Supplementary Material for: Effects of Dendritic Cell Subset Manipulation on Airway Allergy in a Mouse Model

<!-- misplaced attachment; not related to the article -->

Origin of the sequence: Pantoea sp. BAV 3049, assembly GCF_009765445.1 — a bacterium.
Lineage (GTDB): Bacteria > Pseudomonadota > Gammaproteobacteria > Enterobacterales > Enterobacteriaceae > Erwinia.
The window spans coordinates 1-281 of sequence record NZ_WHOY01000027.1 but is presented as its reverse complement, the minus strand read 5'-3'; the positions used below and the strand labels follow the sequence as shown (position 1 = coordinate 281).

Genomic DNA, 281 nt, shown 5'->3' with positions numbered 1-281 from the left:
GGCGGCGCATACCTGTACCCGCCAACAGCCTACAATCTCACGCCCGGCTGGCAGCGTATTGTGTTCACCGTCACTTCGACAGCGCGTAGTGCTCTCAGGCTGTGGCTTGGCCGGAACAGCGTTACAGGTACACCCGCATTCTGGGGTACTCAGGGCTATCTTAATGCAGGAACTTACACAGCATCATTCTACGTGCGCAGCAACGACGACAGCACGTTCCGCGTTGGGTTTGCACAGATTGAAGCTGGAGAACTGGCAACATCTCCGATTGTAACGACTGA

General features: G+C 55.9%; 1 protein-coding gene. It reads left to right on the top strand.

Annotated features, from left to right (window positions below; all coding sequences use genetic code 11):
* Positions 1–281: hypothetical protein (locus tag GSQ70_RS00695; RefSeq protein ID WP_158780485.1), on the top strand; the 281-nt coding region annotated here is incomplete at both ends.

Background: Two major distinct subsets of dendritic cells (DCs) are arranged to regulate immune responses: DEC-205+ DCs drive Th1 polarization and 33D1+ DCs establish Th2 dominancy. Th1 polarization can be achieved either by depletion of 33D1+ DCs with a 33D1-specific monoclonal antibody (mAb) or by activation of DEC-205+ DCs via intraperitoneal injection of α-galactosylceramide (α-GalCer). We studied the effect of 33D1+ DC depletion or DEC-205+ DC activation in vivo using an established mouse model of allergic rhinitis (AR). Methods: Mice were injected intraperitoneally with OVA plus alum and challenged 4 times with daily intranasal administration of OVA. Immediately after the last challenge, allergic symptoms such as sneezing and nasal rubbing as well as the number of cells in the bronchoalveolar lavage fluid (BALF) and nasal lavage fluid (NALF) were counted. The levels of serum OVA-specific IgG1, IgG2a, and IgE were also determined by ELISA. Results: The allergic symptom scores were significantly decreased in 33D1+ DC-depleted or DEC-205+ DC-activated AR mice. The levels of OVA-specific IgG1, IgG2a, and IgE, and the number of NALF cells, but not BALF cells, were reduced in 33D1+ DC-depleted but not in DEC-205+ DC-activated AR mice. Moreover, the activated DEC-205+ DCs suppressed histamine release from IgE-sensitized mast cells, probably through IL-12 secretion. Conclusions: The manipulation of innate DC subsets may provide a new therapeutic strategy for controlling various allergic diseases by reducing histamine release from IgE-sensitized mast cells by driving the immune response towards Th1 dominancy via activation of DEC-205+ DCs in vivo.